3. The Computer is Central to All

The computer is the central piece in any recording studio today; home studio or any other studio. That’s where all your recorded material goes and is stored for editing or any other uses.

Before now, recording used to be a hard task for a lot of computers, but thankfully, modern computers mostly handle the process comfortably.

A regular 2GB RAM laptop will record your voiceovers without any issues, while also allowing you to perform some editing. It’s the levels of editing that may necessitate you having a higher performance computer. However, for starters, an average performance system will do the job.

Speaking of computers, the software you use is also important. Here, you have various interesting options, but I would advise that for voiceover, you stick to software or DAWS that are optimized for such work.

Some DAWS are music production packages that pack everything in one, like FL Studio, Logic Pro, and Studio One.

Others focus more on voice recording and editing, like Adobe Audition. Using a DAW that is designed mainly for recording and editing helps speed up your learning curve; you don’t need to spend time learning things you don’t need.

4. How Reliable is Your Playback?

Your monitoring system is also important. This is how you listen to your playbacks. At the very least, you should get decent headphones if you can’t buy studio monitors just yet. Even if your voice acting is top-notch, you need to hear what was captured accurately.

You may think, “But I heard myself while recording, with my own ears.” True, but you need to hear what the mic captured.

Sometimes, possibly because of mic placement or any other mistakes, the recorded material may not capture the voice performance as it should.

Your laptop speakers will probably not give you the playback quality you need to help you decide the good takes from the not-so-good ones. This is why you need at least good headphones or bookshelf speakers.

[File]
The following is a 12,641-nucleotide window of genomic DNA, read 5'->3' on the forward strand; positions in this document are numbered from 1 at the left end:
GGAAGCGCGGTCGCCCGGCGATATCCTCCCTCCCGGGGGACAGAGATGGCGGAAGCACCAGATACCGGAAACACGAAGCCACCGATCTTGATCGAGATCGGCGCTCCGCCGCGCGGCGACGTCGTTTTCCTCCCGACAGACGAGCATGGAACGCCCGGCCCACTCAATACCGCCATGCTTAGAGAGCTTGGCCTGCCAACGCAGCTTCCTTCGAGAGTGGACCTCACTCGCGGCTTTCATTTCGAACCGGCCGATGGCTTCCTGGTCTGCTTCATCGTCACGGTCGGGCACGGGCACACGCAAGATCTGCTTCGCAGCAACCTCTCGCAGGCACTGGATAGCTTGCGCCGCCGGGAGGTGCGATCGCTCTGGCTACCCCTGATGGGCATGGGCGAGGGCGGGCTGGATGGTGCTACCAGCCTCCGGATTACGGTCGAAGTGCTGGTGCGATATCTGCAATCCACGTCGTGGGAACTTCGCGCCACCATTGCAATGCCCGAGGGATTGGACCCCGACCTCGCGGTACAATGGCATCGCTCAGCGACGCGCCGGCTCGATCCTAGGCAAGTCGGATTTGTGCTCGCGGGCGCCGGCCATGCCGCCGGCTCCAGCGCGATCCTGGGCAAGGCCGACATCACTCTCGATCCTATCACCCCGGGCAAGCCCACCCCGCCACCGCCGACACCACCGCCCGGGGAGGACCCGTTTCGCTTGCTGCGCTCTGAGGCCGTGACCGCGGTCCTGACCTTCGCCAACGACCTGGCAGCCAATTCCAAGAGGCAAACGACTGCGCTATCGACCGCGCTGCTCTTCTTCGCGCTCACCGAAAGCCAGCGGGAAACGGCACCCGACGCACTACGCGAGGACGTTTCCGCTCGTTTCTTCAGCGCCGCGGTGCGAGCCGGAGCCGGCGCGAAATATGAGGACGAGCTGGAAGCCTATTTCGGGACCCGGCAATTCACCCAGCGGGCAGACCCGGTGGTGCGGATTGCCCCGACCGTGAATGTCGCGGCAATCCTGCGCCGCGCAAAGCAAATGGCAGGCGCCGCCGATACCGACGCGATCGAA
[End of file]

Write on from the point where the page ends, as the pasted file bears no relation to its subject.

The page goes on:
5. Protect Your Space from Outside Noise

While it’s important to treat the interior of your recording space for good sound, you also need to prevent sound from getting in from outside. This process is known as soundproofing.

In a home studio, it is assumed that your recording space is not so big. You need to block all spaces that external sound can come through.

It can be tricky if you live in a busy area. If your room has concrete walls, that’s a good start. You only need to block the windows and spaces in the doorway.

The thick foam material can help with this process. For aesthetics, you can sew some really nice fabric on the foam. Remember, if you can hear sounds from outside with your own ears, then your mic will probably pick them up.

Wrap Up

Like I mentioned earlier, when you want to set up a voiceover home studio, gear prices are important, but they’re not the most important things to know.

It’s most crucial to know exactly what you want to achieve and the options you have. You can always find alternatives if a piece of equipment seems too costly. High-end equipment will make your work easier no doubt, but you don’t have to wait till you can afford them.

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Jennifer Webster

Jennifer Webster a passionate singer and audiophile from Detroit, MI. She’s on a mission to help music creators create fine music that helps them position uniquely in the saturated music space.